How To Buy A Second Home And Rent The First

Updated: Jun 16

Purchasing a second home is a large task to take on however just like many things in life, every risk has it's own rewards!


Is your first house rentable?

The first thing you will need to do is establish if your current home is rentable. To do this, you can ask a local real estate agent or check current rental value on Craigslist. If you have a 1-3 bedroom in good condition in a urban or suburban area you should not have a problem. However, not all homes are good for renting such as those that are very large or in very rural areas.


Can I afford a second property?

If you have the cash to purchase a second property outright than you can of course afford it, however we will be diving into the financing portion of a second house for those who need financing or hope to leverage their property for a higher return on investment (ROI). When purchasing


When trying to finance your second home, your debt to income ratio will evaluated. This is important since just as your first mortgage they calculated all of your debts such as a car loan or student loans in addition to your new mortgage, this will also include the mortgage on the first house as well as the second.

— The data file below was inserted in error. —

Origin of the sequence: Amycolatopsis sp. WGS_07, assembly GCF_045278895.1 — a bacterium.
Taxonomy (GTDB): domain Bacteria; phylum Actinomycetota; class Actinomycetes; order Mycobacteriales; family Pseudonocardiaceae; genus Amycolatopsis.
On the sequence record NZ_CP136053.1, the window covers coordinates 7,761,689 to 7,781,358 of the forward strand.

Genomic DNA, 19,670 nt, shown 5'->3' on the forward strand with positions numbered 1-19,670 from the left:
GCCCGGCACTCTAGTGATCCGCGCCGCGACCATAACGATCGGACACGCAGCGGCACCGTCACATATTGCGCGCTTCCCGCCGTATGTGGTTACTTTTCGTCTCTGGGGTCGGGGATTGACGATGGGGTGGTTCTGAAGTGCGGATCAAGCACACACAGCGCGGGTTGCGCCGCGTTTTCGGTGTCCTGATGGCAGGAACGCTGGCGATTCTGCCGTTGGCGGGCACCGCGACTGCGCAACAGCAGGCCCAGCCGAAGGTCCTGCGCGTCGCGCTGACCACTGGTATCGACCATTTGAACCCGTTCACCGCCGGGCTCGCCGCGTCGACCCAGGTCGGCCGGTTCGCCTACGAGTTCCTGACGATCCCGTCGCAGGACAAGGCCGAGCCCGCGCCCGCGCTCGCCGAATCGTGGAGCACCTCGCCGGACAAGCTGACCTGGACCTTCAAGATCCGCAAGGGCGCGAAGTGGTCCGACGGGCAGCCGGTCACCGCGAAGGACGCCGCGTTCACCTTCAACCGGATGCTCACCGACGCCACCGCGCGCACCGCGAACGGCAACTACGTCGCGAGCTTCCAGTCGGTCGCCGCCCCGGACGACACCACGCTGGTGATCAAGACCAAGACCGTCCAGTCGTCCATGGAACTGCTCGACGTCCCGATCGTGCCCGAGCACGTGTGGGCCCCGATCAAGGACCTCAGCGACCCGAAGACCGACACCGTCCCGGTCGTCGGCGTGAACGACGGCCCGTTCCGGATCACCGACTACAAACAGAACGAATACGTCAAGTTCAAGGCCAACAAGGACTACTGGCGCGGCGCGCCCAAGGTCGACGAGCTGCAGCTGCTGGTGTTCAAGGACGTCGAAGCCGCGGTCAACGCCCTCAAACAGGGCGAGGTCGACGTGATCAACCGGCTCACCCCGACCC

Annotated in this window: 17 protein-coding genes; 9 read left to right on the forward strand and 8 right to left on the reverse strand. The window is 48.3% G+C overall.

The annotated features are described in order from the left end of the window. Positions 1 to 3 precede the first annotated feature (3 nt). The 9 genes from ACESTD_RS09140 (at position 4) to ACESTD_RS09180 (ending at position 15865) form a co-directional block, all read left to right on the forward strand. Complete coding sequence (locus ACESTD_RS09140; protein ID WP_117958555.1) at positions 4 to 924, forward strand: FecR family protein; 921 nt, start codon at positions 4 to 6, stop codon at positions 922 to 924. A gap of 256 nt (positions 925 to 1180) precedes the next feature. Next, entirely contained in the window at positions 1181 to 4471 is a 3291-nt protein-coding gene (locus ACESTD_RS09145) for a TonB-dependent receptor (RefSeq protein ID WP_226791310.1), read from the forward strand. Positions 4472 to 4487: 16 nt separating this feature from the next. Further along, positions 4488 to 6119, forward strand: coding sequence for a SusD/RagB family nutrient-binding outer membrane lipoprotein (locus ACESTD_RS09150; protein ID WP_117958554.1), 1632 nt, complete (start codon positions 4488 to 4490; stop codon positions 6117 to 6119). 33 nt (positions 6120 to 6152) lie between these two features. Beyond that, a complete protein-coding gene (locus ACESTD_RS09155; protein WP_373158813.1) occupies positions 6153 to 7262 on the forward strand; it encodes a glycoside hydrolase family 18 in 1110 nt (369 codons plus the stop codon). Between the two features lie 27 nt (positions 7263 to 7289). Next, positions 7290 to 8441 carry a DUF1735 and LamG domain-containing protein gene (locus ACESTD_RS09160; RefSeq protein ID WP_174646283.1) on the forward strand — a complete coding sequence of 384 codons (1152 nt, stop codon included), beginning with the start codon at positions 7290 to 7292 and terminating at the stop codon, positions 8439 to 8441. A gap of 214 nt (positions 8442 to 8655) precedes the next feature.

There are two ways to qualify for the second home if you don't have the large income needed to sustain two mortgages. The first way, is to have rental income from the past twelve months that can be proven. The second, is to have a recently signed lease that can be used to offset 75% of the cost of the rental home.



What Tax write off occur with a rental property?

Tax laws are always changing and it is important to talk with your tax attorney about this however there are currently some significant savings. To help reduce your taxes on the rental income, you can deduct any repairs, management fees, mortgage interest and the largest will likely be the depreciation. The home can be depreciated over 27,5 years which allows you to spread the cost of the home out over a long period of time helping with your taxes throughout it's ownership.


should you become a landlord?

Becoming a landlord can be a significant side hustle as you will have to vet tenants, handle maintenance issues, and worst of all deal with possible evictions. The good news however is that if you do proper upfront work and get a good tenant you may be able to live hassle free for years! If you choose that you won't want that responsibility, you may hire a property management company. These companies will find the tenants, handle maintenance issues automatically and lots of other things. These companies aren't free however and generally charge around 8% of the rental income per month.






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